Overview: Utilizing thousands of hours of research and a vast collection of data assembled by the nonpartisan group, Project Vote Smart, this voter education tool allows the general public to quickly and easily see how closely political candidates align with their views on twelve key issues. It is the most up-to-date resource for candidate political information, including voting record, interest group ratings, campaign finances and personal biography. The navigation does not offer set paths throughout the content; instead it's based on the information needs of the visitor. Much like a choose-your-own-adventure book, visitors can choose a path based on state, zip code, district and candidate details such as campaign financing and voting records.
• From concept to completion, it took about eight months to develop the tool.
• The Project Vote Smart database serves as the site’s CMS. Massive amounts of data, about candidates and officials from the federal to the local level, was tapped into using their publicly available API. The site also makes use of financial data available through the Center for Responsiveness in Politics.
• Visitors can interact with three levels of data: exploring all candidates running in a particular state, those running in a specific district and the individual details of each candidate. Each view can be filtered based on the visitor's views on any of the twelve key issues.
Comments by Kim Rees:
What was the most challenging aspect of the project? "We were surprised by how challenging it was to remain agnostic to ideologies, especially when reviewing special interest group ratings and endorsements. Our client was adamant about remaining nonpartisan, though, so of course we were very sensitive to that."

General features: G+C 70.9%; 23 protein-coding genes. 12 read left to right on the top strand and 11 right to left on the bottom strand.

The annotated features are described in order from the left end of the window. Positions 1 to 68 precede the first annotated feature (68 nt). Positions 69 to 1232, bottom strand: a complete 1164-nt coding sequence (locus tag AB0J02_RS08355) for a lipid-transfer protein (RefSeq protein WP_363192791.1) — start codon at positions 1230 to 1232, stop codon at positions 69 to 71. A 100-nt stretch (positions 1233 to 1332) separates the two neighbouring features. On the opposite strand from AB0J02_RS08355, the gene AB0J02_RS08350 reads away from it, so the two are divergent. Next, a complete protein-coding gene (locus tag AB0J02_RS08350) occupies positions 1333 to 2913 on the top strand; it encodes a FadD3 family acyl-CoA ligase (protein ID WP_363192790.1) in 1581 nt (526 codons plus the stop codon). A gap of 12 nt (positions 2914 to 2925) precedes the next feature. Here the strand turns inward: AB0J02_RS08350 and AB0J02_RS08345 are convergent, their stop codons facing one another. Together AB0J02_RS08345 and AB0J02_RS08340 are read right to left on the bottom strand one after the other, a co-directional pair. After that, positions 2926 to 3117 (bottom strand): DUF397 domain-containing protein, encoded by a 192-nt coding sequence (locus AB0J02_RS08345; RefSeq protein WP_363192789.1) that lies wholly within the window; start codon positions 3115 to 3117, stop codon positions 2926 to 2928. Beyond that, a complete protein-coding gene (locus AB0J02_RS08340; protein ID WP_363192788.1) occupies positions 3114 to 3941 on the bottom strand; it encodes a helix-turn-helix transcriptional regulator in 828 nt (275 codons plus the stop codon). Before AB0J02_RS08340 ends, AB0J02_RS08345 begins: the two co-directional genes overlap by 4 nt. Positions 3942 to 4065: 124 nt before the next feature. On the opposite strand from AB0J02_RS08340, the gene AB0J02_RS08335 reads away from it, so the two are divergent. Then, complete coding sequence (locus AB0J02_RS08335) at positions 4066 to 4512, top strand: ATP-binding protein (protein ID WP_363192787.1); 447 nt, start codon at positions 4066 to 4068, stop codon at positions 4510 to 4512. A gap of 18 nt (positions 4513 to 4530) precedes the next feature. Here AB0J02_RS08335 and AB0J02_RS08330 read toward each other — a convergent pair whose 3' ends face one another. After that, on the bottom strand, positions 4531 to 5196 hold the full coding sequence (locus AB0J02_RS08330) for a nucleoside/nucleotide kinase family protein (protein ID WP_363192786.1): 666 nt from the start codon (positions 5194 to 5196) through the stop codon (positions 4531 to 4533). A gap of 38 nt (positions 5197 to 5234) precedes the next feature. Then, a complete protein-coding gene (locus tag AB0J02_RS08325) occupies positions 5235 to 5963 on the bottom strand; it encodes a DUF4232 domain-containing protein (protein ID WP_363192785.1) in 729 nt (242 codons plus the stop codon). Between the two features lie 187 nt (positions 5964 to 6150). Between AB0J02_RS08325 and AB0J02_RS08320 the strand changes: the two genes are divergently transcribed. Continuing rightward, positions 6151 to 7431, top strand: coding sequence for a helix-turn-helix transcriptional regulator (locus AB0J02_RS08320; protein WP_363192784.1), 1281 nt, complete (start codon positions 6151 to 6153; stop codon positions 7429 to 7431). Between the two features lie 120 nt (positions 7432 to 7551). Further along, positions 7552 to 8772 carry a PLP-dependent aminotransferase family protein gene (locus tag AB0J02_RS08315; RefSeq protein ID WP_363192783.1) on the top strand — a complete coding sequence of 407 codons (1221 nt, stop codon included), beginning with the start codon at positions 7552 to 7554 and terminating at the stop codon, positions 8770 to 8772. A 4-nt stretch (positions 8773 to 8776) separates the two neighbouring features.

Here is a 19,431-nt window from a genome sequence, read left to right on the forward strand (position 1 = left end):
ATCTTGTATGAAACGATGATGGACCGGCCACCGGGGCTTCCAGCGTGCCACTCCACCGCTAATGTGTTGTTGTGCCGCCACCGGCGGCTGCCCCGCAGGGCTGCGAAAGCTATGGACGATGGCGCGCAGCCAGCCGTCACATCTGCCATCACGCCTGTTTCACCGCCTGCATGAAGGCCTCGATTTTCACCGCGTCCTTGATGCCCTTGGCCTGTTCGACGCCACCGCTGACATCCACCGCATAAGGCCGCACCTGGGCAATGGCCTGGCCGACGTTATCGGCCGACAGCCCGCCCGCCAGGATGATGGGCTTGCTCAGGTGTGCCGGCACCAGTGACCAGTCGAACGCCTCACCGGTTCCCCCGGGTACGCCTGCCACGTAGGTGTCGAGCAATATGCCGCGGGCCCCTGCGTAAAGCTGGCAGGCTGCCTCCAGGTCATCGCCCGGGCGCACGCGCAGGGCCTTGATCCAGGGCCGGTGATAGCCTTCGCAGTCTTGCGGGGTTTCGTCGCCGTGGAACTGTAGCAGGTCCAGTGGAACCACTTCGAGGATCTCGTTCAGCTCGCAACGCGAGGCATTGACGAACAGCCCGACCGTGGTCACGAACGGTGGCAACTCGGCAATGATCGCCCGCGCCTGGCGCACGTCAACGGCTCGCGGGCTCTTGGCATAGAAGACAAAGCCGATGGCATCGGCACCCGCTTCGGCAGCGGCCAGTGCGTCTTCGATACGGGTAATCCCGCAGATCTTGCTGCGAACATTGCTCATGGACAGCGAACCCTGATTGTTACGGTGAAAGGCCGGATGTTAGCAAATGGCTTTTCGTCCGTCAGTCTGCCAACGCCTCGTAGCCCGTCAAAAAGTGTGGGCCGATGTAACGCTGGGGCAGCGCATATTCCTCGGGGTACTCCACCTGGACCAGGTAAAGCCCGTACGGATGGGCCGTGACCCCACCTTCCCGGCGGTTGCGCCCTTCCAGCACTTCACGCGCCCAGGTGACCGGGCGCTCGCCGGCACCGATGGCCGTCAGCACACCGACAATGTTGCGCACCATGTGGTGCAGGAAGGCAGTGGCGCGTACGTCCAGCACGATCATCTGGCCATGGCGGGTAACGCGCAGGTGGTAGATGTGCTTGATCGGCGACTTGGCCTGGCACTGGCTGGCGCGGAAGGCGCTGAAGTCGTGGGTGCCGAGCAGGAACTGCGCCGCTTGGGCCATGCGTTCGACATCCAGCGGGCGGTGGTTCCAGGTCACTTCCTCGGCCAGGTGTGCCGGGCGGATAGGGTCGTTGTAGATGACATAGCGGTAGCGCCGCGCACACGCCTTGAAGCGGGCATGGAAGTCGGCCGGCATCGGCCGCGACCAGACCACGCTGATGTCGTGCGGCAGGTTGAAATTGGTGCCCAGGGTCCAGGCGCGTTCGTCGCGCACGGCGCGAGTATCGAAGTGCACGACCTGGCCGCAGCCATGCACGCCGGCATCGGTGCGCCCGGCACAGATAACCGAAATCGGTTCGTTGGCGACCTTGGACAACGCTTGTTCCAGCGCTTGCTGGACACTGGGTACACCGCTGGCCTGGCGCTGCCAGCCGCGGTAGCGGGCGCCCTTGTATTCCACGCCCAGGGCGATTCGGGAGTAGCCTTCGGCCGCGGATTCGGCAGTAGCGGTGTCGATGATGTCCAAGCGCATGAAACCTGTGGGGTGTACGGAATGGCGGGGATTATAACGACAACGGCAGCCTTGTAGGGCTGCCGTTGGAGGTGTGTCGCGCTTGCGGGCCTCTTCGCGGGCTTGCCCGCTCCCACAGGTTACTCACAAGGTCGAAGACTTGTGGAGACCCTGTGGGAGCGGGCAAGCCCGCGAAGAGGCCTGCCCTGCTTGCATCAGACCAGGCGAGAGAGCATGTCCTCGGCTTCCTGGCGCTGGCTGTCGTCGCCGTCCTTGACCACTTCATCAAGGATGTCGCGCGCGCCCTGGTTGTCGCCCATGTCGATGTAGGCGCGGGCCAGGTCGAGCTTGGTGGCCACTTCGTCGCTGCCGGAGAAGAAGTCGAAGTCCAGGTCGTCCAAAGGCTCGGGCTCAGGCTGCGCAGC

How did this project compare with others you've worked on in the past? "Of course, we hope that all our projects will remain relevant indefinitely; VoteEasy was unique because it culminated with Election Day. Being so time-sensitive, it inspired and motivated a lot of people and really seemed to offer clarity to many who were politically disenchanted. It was extremely successful and popular with voters. There were thousands of positive comments left on blogs, Facebook and Twitter, but one in particular really moved us and made it clear that we wanted to continue working to help make government 2.0 a reality: A person identified as 'sweetiewolfie' said: 'Because of this, I just registered to vote. Also, when there are sites like these that make picking a candidate 1000X easier, I'm much more willing to vote in general.'"
Did you learn anything new during the process? "We learned many nuances about voting across the country. For instance, in New York a candidate can run under multiple parties. Also, there are a vast number of political parties in what we generally consider to be a two-party system. This year we saw how some fringe parties can make it into the limelight, such as the Tea Party and The Rent is Too Damn High party."
What would you do differently if you could start the project over? "There is so much data about politics, candidates, and voting issues. It would be great to expand VoteEasy to show aspects such as campaign financing, candidate speech analysis, and how a candidate will stand on current legislative decisions. Also, VoteEasy currently shows congressional candidates. It would be nice to fully utilize the Project Vote Smart API and expand it to handle all local, state and federal candidates and appointees."